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story.lead_photo.caption This image released by Briarcliff Entertainment shows Saudi Crown Prince Mohammed bin Salman, left, with journalist Jamal Khashoggi in a scene from the documentary "The Dissident." (Briarcliff Entertainment via AP)

 

It's hard to decide what's most shocking in "The Dissident," Bryan Fogel's urgent, gripping new documentary about the horrific murder of Saudi columnist Jamal Khashoggi.

Of course, there are the terrifying details of the killing itself, chillingly recounted here through transcripts of recordings from the Saudi consulate in Istanbul, Turkey, where Khashoggi was suffocated and dismembered with a bone saw. A few examples: The transcripts note laughter as the murderers strategized in advance how they'd dismember the body, pondering whether the hips would fit into a bag. And later, a Turkish official tells us, the killers ordered 70 pounds of meat from a well-known Istanbul restaurant, presumably "to mask the smell of a burning corpse."

Then there are the detailed revelations from Omar Abdulaziz, a young associate of Khashoggi's, about the extent of the regime's efforts to silence its critics, including the torture of his own younger brother and the arrest of more than 20 of his friends back in Saudi Arabia. And the descriptions of extensive Saudi hacking efforts, including the infiltration of the cellphone of Amazon founder Jeff Bezos.

Then there's this stark statement at the end of the film: "To date there have been no global sanctions or punishment against Saudi Arabia for the murder of Jamal Khashoggi."

The film operates on several simultaneous tracks as it unfurls the tragic tale. One track follows Abdulaziz, the young Saudi dissident who serves almost as a narrator — and moral conscience — to the story.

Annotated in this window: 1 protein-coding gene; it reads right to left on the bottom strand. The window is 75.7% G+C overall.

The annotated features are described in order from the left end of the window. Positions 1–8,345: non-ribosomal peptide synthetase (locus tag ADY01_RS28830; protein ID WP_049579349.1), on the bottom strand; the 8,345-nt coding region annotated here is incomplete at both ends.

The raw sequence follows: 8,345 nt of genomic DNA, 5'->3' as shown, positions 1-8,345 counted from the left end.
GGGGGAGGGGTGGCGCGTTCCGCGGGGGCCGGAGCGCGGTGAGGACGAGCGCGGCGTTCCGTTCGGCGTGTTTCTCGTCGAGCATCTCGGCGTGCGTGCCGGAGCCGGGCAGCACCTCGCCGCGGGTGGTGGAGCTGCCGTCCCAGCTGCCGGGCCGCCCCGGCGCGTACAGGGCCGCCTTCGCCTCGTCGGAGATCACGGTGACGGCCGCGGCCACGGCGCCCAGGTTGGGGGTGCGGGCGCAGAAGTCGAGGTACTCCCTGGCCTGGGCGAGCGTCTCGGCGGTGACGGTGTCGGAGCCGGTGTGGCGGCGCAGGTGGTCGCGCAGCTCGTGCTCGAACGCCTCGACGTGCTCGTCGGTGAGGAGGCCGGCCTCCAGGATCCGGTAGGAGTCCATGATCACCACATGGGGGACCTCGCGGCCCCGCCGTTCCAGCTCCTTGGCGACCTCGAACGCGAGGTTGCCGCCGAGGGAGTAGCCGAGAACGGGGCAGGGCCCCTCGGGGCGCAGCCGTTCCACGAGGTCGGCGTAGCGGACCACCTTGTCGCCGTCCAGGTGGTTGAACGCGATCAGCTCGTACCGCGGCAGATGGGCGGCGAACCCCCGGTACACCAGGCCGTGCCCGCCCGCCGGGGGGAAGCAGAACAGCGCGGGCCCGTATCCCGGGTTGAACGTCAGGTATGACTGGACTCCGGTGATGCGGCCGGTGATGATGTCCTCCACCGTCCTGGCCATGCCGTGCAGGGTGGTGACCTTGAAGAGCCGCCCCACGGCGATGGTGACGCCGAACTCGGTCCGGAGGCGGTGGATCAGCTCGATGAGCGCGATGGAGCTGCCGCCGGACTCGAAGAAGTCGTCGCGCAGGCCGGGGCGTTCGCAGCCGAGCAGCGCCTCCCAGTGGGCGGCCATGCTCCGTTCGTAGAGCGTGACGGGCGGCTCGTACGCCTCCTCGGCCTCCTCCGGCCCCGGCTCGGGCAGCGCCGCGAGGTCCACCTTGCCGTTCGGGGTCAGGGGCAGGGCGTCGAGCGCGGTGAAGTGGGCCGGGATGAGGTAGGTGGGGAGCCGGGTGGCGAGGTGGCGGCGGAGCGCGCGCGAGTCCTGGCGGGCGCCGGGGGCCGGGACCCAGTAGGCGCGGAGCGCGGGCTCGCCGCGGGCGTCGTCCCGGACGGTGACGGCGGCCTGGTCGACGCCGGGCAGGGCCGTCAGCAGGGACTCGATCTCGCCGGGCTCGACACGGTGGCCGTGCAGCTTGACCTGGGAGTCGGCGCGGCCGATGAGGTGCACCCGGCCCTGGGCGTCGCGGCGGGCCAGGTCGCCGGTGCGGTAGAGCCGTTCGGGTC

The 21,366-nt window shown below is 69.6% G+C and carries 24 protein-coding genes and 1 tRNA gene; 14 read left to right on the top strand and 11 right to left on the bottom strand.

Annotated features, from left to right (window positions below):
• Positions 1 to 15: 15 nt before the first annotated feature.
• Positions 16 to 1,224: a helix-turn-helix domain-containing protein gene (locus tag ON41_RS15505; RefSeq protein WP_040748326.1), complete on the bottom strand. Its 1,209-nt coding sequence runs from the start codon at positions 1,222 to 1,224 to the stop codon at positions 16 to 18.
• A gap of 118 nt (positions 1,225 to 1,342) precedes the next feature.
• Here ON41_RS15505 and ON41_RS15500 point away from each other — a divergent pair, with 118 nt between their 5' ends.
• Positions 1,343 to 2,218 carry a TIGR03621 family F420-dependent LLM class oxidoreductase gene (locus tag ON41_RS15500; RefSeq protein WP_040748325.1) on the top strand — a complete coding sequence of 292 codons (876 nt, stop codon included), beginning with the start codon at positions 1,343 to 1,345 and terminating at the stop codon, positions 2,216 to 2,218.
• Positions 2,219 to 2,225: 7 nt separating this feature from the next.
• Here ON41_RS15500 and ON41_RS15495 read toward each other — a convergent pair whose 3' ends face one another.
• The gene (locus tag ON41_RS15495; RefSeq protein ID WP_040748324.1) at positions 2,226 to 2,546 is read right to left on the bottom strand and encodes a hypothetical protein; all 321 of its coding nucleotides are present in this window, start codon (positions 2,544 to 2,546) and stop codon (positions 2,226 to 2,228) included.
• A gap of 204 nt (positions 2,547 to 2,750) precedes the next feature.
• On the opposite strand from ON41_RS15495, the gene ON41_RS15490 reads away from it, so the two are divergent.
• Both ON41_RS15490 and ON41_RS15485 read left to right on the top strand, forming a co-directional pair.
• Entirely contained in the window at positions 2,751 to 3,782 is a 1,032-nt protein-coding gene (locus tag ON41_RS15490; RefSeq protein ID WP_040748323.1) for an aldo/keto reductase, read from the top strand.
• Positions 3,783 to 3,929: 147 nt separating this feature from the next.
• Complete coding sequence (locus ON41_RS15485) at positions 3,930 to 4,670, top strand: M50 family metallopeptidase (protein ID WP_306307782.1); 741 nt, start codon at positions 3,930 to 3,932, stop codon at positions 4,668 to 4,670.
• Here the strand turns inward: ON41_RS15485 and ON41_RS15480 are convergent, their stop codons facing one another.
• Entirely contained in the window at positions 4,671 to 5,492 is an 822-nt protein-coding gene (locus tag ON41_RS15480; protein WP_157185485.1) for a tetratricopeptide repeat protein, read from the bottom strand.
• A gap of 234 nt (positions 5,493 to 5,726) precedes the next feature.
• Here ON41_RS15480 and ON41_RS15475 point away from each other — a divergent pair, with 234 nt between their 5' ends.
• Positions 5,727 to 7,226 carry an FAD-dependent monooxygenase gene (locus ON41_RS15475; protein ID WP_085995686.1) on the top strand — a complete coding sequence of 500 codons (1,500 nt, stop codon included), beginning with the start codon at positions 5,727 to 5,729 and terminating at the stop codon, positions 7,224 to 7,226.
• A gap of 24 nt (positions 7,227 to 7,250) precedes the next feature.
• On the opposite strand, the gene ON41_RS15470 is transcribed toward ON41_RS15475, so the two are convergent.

We learn not only about Abdulaziz's risky public campaign against the Saudi regime and the repercussions he's already suffered, but about his secret collaboration with Khashoggi and how their work together may have sealed the elder man's fate. We learn that in the days preceding the murder, the two men were collaborating on an elaborate social media campaign to fight Saudi propaganda.

Then there's the most emotional voice: Cengiz, who waited for a dozen hours outside the consulate on the fateful day. She shares affectionate voice mails and smiling selfies documenting her courtship with the Washington Post columnist who, when she met him at a conference in May 2018, struck her with "how lonely he looked."

Cengiz said this week that she hopes this film "will keep alive Jamal's name and Jamal's life and his values." Filmgoers can help by simply finding and watching the movie. It should be required viewing for anyone who cares about free speech and democracy.

"The Dissident" has been rated PG-13 "for disturbing/violent material." Running time: 117 minutes. Three and a half stars out of four.

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